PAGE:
The only disappointment in my view is that Hugo’s uses Daiya as its vegan cheese brand. To me, Daiya tastes incredibly fake; not quite as bad as soy cheese, but definitely with a distinct taste that detracts from the other flavors of any dish its sprinkled on. My suggestion is skip the Daiya, and either go cheeseless, or if you are vegetarian stick with the regular cheese (mozzarella is the most likely to be true vegetarian cheese without animal rennet).
Luckily, Hugo’s makes up for the vegan cheese factor with some awesome vegan desserts–most notably their indulgent sticky buns and the Flan de Almendra (yep, vegan flan!). They also have vegan pumpkin pie and chocolate torte. I’m salivating just thinking about them…Save room!
Hugo’s let’s you mix and match and substitute to your heart’s content, so you are bound to come up with something that you will enjoy eating. The prices are average for Los Angeles, with an average $12-15 for a full meal. Not cheap, but not outrageous. Great for breakfast, lunch, dinner, and also dessert!
Hugo’s Restaurant (WeHo, Studio City, Agoura Hills)
Selected individual item ratings (I’m sure I will be adding more in the future!):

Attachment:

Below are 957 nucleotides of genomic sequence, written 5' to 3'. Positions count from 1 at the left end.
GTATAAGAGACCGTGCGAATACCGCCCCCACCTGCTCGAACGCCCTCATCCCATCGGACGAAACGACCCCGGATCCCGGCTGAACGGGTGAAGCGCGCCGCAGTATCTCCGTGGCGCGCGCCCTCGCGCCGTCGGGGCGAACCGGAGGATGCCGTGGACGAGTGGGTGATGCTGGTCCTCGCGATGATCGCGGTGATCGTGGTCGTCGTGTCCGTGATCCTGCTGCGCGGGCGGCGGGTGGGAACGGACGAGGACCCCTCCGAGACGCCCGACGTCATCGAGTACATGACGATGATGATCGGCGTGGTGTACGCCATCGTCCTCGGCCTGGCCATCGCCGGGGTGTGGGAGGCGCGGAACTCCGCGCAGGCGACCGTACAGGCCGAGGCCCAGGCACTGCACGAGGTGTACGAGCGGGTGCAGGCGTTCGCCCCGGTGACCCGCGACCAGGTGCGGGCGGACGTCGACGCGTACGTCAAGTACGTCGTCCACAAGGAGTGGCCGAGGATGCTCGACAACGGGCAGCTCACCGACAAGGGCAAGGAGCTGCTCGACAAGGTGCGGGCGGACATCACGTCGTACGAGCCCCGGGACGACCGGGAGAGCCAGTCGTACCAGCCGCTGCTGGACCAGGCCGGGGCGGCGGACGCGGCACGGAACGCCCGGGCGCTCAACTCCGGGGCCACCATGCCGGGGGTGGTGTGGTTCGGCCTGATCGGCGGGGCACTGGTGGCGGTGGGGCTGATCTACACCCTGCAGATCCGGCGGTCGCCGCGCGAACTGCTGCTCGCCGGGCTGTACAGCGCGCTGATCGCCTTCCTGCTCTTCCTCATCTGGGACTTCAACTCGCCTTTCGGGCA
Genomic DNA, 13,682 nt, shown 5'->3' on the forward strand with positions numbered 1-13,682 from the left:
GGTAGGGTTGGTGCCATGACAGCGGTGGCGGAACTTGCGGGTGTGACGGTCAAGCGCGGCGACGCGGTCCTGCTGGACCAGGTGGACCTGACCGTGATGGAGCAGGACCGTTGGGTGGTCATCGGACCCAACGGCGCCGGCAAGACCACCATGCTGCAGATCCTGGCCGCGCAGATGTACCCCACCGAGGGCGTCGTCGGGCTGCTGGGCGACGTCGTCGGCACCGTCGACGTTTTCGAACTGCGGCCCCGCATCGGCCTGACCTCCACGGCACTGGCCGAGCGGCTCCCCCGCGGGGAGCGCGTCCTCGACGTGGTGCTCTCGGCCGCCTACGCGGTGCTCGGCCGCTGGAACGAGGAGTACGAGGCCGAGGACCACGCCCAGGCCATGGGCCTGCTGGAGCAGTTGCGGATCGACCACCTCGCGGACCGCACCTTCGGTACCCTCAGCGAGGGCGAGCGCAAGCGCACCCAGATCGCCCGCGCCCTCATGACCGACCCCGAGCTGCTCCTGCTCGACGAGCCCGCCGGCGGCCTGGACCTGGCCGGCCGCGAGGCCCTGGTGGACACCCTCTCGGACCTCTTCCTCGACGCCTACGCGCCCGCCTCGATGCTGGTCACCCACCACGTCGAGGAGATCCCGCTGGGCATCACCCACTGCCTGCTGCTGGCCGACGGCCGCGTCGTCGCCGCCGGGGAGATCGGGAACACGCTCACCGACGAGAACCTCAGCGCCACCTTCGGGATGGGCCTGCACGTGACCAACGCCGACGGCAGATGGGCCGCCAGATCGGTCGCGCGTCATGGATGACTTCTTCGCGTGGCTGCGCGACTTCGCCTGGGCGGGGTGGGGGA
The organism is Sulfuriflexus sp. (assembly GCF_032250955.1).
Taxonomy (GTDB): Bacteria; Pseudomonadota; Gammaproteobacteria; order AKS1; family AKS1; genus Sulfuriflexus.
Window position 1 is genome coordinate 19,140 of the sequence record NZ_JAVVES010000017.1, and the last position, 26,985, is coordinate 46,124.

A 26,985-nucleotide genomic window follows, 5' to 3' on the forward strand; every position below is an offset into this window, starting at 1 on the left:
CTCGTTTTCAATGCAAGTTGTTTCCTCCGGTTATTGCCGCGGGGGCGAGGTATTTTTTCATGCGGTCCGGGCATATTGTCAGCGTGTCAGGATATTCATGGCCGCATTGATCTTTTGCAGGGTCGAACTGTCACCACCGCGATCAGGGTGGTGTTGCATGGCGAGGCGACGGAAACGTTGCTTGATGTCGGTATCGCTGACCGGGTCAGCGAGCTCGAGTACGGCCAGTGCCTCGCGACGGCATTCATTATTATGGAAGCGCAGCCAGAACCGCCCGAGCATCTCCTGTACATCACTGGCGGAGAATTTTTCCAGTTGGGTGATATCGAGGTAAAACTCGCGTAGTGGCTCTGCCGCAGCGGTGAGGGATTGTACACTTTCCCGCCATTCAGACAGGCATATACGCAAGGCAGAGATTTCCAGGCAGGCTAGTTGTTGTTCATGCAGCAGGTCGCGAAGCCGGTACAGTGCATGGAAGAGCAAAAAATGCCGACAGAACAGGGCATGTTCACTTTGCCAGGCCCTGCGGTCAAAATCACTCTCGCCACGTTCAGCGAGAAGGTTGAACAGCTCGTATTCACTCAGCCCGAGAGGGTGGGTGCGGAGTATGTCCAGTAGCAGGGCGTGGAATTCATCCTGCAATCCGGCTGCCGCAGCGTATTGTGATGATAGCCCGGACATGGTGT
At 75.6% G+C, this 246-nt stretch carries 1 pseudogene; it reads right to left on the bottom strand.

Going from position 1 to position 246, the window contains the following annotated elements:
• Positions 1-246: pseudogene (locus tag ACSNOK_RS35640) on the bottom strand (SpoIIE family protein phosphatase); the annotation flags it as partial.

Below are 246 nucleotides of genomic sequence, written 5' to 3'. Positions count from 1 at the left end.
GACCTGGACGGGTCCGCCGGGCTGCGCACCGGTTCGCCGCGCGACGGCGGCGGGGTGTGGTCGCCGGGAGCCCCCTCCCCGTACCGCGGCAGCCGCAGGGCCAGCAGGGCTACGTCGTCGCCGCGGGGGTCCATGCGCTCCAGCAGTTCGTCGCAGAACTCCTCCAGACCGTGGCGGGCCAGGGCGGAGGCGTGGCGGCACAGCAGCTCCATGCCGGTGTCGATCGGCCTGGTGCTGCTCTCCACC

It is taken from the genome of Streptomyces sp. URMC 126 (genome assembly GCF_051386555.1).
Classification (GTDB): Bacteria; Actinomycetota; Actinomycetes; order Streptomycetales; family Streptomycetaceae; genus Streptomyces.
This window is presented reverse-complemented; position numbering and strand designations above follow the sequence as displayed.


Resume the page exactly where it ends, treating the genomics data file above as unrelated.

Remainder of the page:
Hugo’s burritos are fairly hefty, and this one packs a spicy flavor punch (almost too spicy for me, which means most people will have no trouble with it!). An organic spinach tortilla is stuffed with refried mashed garbanzos, guacamole, organic dark leafy kale, cooked cauliflower, onions, garlic, spices and tomatillo sauce. The tortilla is topped with mozzarella cheese (or vegan Daiya cheese), negra-nacho sauce and pico de gallo. I absolutely loved the flavor of this burrito—the filling was a perfect combination of beans, veggies, and spices (except the chili which was a bit much for me). The only thing I regretted was the Daiya cheese, which you can see from the picture didn’t even fully melt. Better to leave it off next time. Otherwise, this guy is a winner!